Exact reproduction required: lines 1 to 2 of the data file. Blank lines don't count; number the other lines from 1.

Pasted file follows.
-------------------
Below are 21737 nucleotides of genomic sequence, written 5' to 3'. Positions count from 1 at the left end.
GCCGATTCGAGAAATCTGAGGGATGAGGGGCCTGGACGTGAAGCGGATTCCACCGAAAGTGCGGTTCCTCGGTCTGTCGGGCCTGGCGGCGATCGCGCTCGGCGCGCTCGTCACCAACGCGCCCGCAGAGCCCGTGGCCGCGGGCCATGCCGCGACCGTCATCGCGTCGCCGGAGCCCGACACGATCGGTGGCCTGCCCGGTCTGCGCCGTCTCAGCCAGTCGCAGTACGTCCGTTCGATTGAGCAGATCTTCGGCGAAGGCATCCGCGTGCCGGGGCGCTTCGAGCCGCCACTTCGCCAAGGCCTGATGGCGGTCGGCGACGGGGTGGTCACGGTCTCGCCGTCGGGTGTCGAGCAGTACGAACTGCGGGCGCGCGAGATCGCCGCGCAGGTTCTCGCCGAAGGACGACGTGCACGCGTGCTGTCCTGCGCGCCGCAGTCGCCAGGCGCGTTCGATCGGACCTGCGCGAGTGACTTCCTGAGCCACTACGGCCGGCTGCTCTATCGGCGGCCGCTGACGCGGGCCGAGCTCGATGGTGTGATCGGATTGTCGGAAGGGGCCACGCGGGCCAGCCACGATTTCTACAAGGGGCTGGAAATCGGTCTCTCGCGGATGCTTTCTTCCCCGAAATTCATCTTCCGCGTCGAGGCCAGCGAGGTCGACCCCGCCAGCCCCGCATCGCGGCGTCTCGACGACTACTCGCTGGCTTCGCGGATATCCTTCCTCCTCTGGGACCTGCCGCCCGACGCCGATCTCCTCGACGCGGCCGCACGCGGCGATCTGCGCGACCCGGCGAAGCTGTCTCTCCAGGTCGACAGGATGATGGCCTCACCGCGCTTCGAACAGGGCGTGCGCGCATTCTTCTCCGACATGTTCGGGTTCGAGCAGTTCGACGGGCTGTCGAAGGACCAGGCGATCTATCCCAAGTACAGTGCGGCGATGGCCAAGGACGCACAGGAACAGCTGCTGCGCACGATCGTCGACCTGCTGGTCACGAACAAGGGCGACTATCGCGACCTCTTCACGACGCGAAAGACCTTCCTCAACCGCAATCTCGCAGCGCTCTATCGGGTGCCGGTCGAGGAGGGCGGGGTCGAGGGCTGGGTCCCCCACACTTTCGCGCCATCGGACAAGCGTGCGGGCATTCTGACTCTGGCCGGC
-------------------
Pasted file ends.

Below are 21737 nucleotides of genomic sequence, written 5' to 3'. Positions count from 1 at the left end.
GCCGATTCGAGAAATCTGAGGGATGAGGGGCCTGGACGTGAAGCGGATTCCACCGAAAGTGCGGTTCCTCGGTCTGTCGGGCCTGGCGGCGATCGCGCTCGGCGCGCTCGTCACCAACGCGCCCGCAGAGCCCGTGGCCGCGGGCCATGCCGCGACCGTCATCGCGTCGCCGGAGCCCGACACGATCGGTGGCCTGCCCGGTCTGCGCCGTCTCAGCCAGTCGCAGTACGTCCGTTCGATTGAGCAGATCTTCGGCGAAGGCATCCGCGTGCCGGGGCGCTTCGAGCCGCCACTTCGCCAAGGCCTGATGGCGGTCGGCGACGGGGTGGTCACGGTCTCGCCGTCGGGTGTCGAGCAGTACGAACTGCGGGCGCGCGAGATCGCCGCGCAGGTTCTCGCCGAAGGACGACGTGCACGCGTGCTGTCCTGCGCGCCGCAGTCGCCAGGCGCGTTCGATCGGACCTGCGCGAGTGACTTCCTGAGCCACTACGGCCGGCTGCTCTATCGGCGGCCGCTGACGCGGGCCGAGCTCGATGGTGTGATCGGATTGTCGGAAGGGGCCACGCGGGCCAGCCACGATTTCTACAAGGGGCTGGAAATCGGTCTCTCGCGGATGCTTTCTTCCCCGAAATTCATCTTCCGCGTCGAGGCCAGCGAGGTCGACCCCGCCAGCCCCGCATCGCGGCGTCTCGACGACTACTCGCTGGCTTCGCGGATATCCTTCCTCCTCTGGGACCTGCCGCCCGACGCCGATCTCCTCGACGCGGCCGCACGCGGCGATCTGCGCGACCCGGCGAAGCTGTCTCTCCAGGTCGACAGGATGATGGCCTCACCGCGCTTCGAACAGGGCGTGCGCGCATTCTTCTCCGACATGTTCGGGTTCGAGCAGTTCGACGGGCTGTCGAAGGACCAGGCGATCTATCCCAAGTACAGTGCGGCGATGGCCAAGGACGCACAGGAACAGCTGCTGCGCACGATCGTCGACCTGCTGGTCACGAACAAGGGCGACTATCGCGACCTCTTCACGACGCGAAAGACCTTCCTCAACCGCAATCTCGCAGCGCTCTATCGGGTGCCGGTCGAGGAGGGCGGGGTCGAGGGCTGGGTCCCCCACACTTTCGCGCCATCGGACAAGCGTGCGGGCATTCTGACTCTGGCCGGC